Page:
Two radical reforms

Part-time and neighborhood legislature both in the mix

Our assemblyman, Dan Logue, recently announced his intention to introduce a bill next year that would make the Legislature part-time. His idea is that if lawmakers have to hold down jobs or run businesses to make a living, they’ll be more sympathetic to small-business owners when it comes to taxes and regulations.

That may be true, and many states, including Logue’s beloved Texas, do get by with part-time legislatures. But the law would have the side effect of making it nearly impossible for people who don’t own businesses or aren’t independently wealthy to run for office. And it wouldn’t eliminate the cash nexus that turns lawmakers into fundraisers and tools of big money.

There’s another proposal in the mix that is even more radical than Logue’s but could solve California’s legislative dysfunction in a dramatic way. It’s called the Neighborhood Legislature Reform Act, and it’s sponsored by a group called Rescue California ( that’s headed by a businessman and former Republican activist named John Cox.

Cox’s idea is fascinating. It begins with the recognition that California’s 40 Senate and 80 Assembly districts are so large that viable candidates have to raise a small fortune to win. This puts them in thrall to the monied interests, be they corporations or unions.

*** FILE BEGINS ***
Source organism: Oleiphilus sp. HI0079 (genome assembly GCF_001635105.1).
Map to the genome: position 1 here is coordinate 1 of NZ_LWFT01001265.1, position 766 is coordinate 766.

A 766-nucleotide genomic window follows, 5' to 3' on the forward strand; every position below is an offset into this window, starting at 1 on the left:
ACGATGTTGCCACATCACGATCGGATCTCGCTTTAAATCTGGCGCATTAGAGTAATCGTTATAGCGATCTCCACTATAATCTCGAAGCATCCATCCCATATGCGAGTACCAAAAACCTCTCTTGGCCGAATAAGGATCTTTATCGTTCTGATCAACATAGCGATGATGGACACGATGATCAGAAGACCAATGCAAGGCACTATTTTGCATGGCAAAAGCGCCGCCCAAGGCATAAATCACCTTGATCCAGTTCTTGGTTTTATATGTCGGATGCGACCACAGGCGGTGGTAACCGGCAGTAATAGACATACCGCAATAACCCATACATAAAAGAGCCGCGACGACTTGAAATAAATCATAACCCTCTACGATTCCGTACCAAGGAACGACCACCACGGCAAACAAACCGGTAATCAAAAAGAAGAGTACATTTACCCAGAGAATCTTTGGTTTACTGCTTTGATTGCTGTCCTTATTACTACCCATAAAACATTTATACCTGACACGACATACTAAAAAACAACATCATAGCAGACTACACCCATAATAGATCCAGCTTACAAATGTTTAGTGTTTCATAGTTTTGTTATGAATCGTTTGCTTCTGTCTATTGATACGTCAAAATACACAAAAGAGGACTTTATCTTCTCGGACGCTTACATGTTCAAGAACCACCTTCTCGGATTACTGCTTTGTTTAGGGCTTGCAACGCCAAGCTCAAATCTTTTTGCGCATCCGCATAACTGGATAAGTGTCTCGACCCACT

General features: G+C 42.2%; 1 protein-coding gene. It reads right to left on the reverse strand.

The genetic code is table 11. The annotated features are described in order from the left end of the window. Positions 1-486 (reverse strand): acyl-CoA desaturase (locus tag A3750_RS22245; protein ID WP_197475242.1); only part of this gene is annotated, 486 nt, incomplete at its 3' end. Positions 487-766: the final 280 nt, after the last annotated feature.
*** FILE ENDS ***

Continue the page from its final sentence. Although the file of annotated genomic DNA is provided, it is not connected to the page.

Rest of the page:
To decouple that connection, he proposes to subdivide each district into about 100 “neighborhood districts” of from 5,000 to 10,000 people. Each of these districts would elect a “neighborhood representative.” These people, in turn, would elect one of their members to go to Sacramento to write laws and pass a budget.

By making districts so small that campaigns could be done door-to-door or in town-hall meetings, the act would effectively eliminate special-interest money from state politics. That’s the idea, anyway.

Cox is a red-meat conservative who shares Logue’s conviction that legislators have created a regulatory and tax nightmare for California businesses. But his proposal is entirely nonpartisan and could appeal to reformers of all stripes, and it has the advantage of being more democratic than Logue’s call for a part-time Legislature.

Cox has pledged $300,000 of his own money to get the act on the November 2012 ballot. It’s certainly a proposal worth debating.